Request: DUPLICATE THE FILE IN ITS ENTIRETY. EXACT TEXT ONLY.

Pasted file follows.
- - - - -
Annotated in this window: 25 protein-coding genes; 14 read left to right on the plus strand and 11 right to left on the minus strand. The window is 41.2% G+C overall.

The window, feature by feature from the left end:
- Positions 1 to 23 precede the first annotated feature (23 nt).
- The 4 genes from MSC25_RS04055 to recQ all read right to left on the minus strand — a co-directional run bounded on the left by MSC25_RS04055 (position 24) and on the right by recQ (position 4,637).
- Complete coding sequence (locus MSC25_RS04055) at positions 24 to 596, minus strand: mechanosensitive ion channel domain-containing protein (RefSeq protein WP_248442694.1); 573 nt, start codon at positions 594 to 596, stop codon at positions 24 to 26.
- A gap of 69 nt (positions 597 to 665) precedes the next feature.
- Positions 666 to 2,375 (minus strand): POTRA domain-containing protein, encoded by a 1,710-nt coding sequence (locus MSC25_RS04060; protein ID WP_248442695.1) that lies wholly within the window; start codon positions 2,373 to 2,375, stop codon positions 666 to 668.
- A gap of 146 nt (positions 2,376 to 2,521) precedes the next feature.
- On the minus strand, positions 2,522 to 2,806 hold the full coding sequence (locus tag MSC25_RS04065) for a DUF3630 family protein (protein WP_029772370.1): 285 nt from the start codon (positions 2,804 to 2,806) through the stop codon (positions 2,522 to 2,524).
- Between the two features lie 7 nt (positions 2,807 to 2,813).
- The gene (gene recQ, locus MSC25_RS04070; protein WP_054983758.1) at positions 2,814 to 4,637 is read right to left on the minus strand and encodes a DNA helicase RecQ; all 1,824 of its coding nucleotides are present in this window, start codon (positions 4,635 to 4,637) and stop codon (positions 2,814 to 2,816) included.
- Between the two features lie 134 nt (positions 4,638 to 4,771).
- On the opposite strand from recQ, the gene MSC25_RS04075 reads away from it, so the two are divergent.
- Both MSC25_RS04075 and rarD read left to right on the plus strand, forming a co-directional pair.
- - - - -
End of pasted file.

Annotated in this window: 25 protein-coding genes; 14 read left to right on the plus strand and 11 right to left on the minus strand. The window is 41.2% G+C overall.

The window, feature by feature from the left end:
- Positions 1 to 23 precede the first annotated feature (23 nt).
- The 4 genes from MSC25_RS04055 to recQ all read right to left on the minus strand — a co-directional run bounded on the left by MSC25_RS04055 (position 24) and on the right by recQ (position 4,637).
- Complete coding sequence (locus MSC25_RS04055) at positions 24 to 596, minus strand: mechanosensitive ion channel domain-containing protein (RefSeq protein WP_248442694.1); 573 nt, start codon at positions 594 to 596, stop codon at positions 24 to 26.
- A gap of 69 nt (positions 597 to 665) precedes the next feature.
- Positions 666 to 2,375 (minus strand): POTRA domain-containing protein, encoded by a 1,710-nt coding sequence (locus MSC25_RS04060; protein ID WP_248442695.1) that lies wholly within the window; start codon positions 2,373 to 2,375, stop codon positions 666 to 668.
- A gap of 146 nt (positions 2,376 to 2,521) precedes the next feature.
- On the minus strand, positions 2,522 to 2,806 hold the full coding sequence (locus tag MSC25_RS04065) for a DUF3630 family protein (protein WP_029772370.1): 285 nt from the start codon (positions 2,804 to 2,806) through the stop codon (positions 2,522 to 2,524).
- Between the two features lie 7 nt (positions 2,807 to 2,813).
- The gene (gene recQ, locus MSC25_RS04070; protein WP_054983758.1) at positions 2,814 to 4,637 is read right to left on the minus strand and encodes a DNA helicase RecQ; all 1,824 of its coding nucleotides are present in this window, start codon (positions 4,635 to 4,637) and stop codon (positions 2,814 to 2,816) included.
- Between the two features lie 134 nt (positions 4,638 to 4,771).
- On the opposite strand from recQ, the gene MSC25_RS04075 reads away from it, so the two are divergent.
- Both MSC25_RS04075 and rarD read left to right on the plus strand, forming a co-directional pair.